On Wednesday morning, I had a home inspection for another buyer client in Natomas at 8:30am. From the home inspection I checked email on my iPhone, and there was still no response. From my phone I looked up the company website, found the company main telephone number and called it. The number was disconnected. Something was seriously wrong...if the unresponsive loan officer wasn't alarming enough, this was a HUGE red flag. I called my client immediately and told her, and she agreed it was time to find another loan officer. I went through my contacts, made a few phone calls, and referred her to a great local loan officer -- Kris Karge with Comstock Mortgage, who happened to be the first loan officer I called who answered his phone that morning. Within a couple hours, she filled out a new loan application, forwarded him all of her bank statements, and paystubs. Kris ran her credit, locked her interest rate, and ordered her appraisal right away. Wow, that was so easy!

I checked in with Kris around noon to make sure he had everything he needed...he did and her loan was now on track, but then told me something very troubling. My client had paid $995 in advance to MortgageClose to get pre-approved. My heart sank. This practice is NOT legal, even if the company claims the funds will be applied to your downpayment or closing costs. She was scammed. The ONLY fee a loan officer can collect in advance is a credit check fee (usually $20-$30). An appraisal fee (usually $350-$450) can be collected by a loan officer only after the "Truth In Lending" Disclosure has been signed and dated by the buyer, which generally happens only once a home is in contract.

I called my managing broker, and he googled "MortgageClose Reviews." They have an F with the Los Angeles Better Business Bureau. There are numerous complaints on numerous websites.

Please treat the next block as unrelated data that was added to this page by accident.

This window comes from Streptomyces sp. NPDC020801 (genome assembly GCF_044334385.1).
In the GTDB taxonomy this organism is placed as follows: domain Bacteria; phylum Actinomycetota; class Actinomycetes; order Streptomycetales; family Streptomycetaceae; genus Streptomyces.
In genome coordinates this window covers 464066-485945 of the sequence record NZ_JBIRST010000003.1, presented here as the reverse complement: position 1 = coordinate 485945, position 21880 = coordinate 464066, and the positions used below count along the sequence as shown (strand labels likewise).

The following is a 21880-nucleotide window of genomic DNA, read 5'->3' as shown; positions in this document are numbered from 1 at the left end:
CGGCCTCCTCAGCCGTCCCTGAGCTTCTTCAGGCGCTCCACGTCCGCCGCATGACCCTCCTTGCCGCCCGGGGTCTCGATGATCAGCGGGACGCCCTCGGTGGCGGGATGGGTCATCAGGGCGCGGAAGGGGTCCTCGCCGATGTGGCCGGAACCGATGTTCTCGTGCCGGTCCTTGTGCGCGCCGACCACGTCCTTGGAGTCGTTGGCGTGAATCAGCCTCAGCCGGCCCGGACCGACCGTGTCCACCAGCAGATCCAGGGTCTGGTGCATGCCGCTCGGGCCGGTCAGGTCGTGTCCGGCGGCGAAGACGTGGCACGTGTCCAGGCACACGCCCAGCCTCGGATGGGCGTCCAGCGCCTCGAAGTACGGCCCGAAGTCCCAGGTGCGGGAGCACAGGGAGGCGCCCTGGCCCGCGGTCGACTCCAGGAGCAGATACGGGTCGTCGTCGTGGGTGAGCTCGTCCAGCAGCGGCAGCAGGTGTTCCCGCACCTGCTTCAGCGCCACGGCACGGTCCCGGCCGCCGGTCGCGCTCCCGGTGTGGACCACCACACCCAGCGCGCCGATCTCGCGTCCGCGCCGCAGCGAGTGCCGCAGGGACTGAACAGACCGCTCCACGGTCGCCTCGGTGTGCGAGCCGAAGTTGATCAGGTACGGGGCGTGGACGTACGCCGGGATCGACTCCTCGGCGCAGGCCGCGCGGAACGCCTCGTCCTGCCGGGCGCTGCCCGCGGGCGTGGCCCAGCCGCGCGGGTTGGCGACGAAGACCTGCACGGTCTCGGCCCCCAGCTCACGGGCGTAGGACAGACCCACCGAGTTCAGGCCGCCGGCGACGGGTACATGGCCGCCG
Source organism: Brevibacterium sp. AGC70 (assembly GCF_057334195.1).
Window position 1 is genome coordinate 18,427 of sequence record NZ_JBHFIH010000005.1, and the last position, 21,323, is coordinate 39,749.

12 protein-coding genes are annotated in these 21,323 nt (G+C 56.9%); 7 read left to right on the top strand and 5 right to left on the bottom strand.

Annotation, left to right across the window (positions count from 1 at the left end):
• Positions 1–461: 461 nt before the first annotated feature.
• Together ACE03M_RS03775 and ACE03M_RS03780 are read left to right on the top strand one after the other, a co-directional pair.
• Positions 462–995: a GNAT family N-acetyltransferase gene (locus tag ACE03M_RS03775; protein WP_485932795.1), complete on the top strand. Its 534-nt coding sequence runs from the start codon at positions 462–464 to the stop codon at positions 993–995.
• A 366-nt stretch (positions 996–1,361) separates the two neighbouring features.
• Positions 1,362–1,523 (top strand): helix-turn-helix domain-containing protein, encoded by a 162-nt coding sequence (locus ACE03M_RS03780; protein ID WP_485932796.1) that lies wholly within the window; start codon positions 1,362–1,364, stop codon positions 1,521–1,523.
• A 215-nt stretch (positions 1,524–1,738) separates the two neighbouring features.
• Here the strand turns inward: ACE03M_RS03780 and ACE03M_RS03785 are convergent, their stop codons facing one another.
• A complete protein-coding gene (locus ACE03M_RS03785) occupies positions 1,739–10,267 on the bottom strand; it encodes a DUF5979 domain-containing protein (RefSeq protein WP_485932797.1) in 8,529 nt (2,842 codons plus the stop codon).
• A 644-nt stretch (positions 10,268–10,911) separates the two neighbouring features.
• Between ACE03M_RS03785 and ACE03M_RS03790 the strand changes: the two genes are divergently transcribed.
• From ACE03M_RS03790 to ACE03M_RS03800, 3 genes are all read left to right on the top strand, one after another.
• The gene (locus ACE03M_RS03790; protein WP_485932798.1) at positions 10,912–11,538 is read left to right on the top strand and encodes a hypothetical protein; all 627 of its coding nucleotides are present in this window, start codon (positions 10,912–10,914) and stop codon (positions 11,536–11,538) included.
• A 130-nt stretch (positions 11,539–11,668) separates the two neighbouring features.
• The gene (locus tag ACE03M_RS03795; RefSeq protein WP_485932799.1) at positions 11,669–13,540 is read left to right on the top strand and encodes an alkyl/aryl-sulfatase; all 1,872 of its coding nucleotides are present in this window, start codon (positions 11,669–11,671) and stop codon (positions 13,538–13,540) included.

PLEASE buyers...I can not encourage you enough to work with a local, reputable loan officer. Ask your friends, family, co-workers, or your Realtor for a referral. Meet with the loan officer in person, and make sure they give you a written itemization of the costs and fees associated with the loan you are applying for. NEVER give a loan officer money in advance unless it is associated with a credit check fee. The appraisal fee should only be paid once you have a property in contract.

Most people only do a handful of real estate transactions in a lifetime and have no idea what lending practices are common, ethical, or legal. If you need a referral to a great Sacramento loan officer, feel free to contact me directly. Luckily, this little glitch did not completely derail my client's home purchase, and she is in great hands with her new loan officer. She is also taking steps report this fraud to the proper authorities, and she will hopefully get her money back...someday.


TammyLynn said...

Wow, that's awful!

I'm so happy she was able to recover from this and get her loan pushed through anyway.

Makes me that much more grateful that I found a team I could count on... as you mentioned, buying a home is a new experience and most of us don't know what to expect from the process.

Keeping my fingers crossed that everything else goes smoothly and the police are able to catch these folks.

Michael Reed said...

Very good cautionary tale Erin - it floors me that this type of deceptive practice exists - great save for you client!

Matt Fuller, GRI said...

What weasels! I always encourage my buyers to work with local mortgage brokers, for many of the same reasons that you do.

I haven't had buyers fall victim to this unfortunate fleecing, but thanks for the heads up.

Good luck to your clients, and hopefully they are able to recover their loss some day.